In 1959, archaeologist Nelson Glueck wrote: “It may be stated categorically that no archaeological discovery has ever controverted a biblical reference.” Recent discoveries continue to validate Scripture.
Archaeologists continue to unearth new finds across the Middle East that confirm the historical veracity of biblical claims and the validity of Holy Scripture.
Archeologist Nelson Glueck further stated that “scores of archaeological findings have been made which confirm in clear outline or exact detail historical statements in the Bible.” He was right. Recent finds continue to show verification of Bible history that is only increasing the amount of archaeological proof, not the other way around.
Archaeological finds in the Middle East, and in Israel in particular, have been increasing rapidly, especially within the last two years. Many of these have been accidental through construction or other projects. In 2020 alone, numerous exciting archaeological discoveries were made that coincide with accounts found in biblical writings.
#1. New Dead Sea Scrolls discovered. For the first time in over sixty years, archaeologists from the Israeli government announced that excavators discovered new biblical scrolls near the Dead Sea, as well as a 6,000-year-old mummified child and what they believe is the world’s oldest fully intact basket, which dates back about 10,500 years, NPR reported. One of the verses of the biblical fragments was from Zechariah 8:16.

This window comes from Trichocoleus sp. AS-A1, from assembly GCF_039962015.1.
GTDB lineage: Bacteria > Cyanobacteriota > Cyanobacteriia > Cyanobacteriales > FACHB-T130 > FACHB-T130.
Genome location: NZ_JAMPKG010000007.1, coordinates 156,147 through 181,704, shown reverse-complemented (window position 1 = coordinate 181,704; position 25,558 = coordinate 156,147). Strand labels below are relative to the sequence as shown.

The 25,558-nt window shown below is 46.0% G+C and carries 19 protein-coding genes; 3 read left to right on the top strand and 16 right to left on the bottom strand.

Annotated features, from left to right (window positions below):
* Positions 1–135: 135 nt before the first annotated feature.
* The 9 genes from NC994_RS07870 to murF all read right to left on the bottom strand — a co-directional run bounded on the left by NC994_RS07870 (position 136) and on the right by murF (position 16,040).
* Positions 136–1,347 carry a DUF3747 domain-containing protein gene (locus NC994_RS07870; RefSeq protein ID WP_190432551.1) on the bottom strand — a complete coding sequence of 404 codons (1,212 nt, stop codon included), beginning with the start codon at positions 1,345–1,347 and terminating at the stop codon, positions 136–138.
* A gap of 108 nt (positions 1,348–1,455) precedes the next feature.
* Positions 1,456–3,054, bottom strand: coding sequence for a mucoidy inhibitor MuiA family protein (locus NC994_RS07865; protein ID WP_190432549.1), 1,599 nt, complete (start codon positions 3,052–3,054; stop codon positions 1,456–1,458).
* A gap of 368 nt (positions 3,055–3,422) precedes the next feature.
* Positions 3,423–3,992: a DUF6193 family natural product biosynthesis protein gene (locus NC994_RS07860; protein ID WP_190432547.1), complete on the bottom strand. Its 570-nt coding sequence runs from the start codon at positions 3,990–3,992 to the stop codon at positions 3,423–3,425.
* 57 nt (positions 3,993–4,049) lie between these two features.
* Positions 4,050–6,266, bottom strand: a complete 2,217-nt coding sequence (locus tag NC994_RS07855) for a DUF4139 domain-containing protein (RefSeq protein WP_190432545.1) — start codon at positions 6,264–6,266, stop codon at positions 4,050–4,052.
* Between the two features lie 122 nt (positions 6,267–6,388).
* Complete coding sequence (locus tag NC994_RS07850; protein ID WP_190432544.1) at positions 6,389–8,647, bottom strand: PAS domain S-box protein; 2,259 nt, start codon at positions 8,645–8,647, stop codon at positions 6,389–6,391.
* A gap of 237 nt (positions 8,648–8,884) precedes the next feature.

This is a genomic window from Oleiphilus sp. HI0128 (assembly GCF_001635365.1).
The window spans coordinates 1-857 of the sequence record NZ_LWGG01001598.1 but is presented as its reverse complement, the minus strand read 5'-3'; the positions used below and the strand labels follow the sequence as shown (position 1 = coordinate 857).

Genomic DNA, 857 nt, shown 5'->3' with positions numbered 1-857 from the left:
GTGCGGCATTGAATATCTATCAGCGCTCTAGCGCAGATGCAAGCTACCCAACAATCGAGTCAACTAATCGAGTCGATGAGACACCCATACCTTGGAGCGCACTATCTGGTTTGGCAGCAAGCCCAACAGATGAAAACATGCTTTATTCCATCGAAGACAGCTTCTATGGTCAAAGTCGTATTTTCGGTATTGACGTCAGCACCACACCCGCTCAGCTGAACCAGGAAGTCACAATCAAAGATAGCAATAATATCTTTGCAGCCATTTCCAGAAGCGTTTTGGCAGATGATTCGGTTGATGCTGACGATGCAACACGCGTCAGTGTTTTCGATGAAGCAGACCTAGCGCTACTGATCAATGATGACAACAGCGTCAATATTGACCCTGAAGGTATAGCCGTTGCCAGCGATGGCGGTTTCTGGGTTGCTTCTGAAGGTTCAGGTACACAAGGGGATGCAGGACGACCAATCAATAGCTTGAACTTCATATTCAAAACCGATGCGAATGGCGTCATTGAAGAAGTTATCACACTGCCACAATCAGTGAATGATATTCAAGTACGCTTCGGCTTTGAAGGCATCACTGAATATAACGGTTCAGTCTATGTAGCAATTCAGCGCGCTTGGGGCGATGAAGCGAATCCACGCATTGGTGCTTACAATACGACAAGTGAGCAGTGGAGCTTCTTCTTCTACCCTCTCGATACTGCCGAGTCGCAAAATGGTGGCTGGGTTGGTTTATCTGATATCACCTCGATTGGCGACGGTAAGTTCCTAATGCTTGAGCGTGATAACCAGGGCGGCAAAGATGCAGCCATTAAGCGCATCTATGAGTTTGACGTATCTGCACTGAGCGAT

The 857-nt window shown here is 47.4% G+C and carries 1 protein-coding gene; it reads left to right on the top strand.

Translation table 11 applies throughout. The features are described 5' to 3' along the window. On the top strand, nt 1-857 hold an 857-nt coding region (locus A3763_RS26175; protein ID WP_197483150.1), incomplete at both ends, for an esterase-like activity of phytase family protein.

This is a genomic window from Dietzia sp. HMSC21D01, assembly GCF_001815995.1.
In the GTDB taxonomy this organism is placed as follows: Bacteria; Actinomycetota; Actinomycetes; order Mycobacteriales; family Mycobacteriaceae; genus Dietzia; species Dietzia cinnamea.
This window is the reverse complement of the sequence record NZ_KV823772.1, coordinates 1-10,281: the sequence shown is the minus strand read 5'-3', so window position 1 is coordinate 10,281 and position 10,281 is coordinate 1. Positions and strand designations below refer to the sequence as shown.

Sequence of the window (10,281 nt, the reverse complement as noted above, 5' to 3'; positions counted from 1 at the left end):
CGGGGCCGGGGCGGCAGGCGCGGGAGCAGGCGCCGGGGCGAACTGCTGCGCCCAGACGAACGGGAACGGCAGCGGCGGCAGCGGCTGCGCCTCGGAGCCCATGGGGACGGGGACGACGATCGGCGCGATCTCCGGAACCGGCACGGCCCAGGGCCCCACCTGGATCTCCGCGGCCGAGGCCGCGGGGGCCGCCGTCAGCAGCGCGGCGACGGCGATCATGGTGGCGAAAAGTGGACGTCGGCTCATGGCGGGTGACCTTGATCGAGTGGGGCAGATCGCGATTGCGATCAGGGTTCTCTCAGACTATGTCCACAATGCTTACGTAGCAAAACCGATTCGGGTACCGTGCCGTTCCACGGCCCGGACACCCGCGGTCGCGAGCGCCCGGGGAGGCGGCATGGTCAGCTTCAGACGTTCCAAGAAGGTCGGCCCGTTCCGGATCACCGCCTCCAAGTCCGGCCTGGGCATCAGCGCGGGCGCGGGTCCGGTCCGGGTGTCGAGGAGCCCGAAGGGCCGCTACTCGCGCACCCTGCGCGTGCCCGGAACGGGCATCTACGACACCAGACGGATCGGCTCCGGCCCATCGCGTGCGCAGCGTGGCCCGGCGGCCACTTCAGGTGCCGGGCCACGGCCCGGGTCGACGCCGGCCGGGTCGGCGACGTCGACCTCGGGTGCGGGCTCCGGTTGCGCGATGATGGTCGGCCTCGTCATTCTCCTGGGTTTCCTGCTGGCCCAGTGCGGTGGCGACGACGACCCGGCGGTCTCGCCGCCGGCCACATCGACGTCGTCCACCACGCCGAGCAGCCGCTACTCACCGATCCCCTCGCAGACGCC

#2. Church where Jesus handed Peter the keys. Archaeologists uncovered what appears to be a structure on top of ancient pagan temple at Banias in northern Israel. This is where Jesus said to Peter:
“And I tell you that you are Peter, and on this rock I will build my church, and the gates of Hades will not overcome it.”
#3. Early church discovered. At the foot of Mount Tabor, which the New Testament claims is the site of Jesus’ transfiguration, archaeologists unearthed a 1,300-year-old Byzantine church.
Archaeologists discovered colorful floor mosaics in geometric patterns, the Times of Israel reported. The church is believed to have been built in the sixth century.
#4. Long lost city of Bethsaida? An archaeological dig at the Et-Tell archaeological site in northern Israel unearthed a town that archaeologists believe may be the location of the ancient city of Bethsaida. The town is mentioned more in the New Testament than any other city except for Jerusalem and Capernaum. Archaeologists also found ancient fishing equipment among the ruins.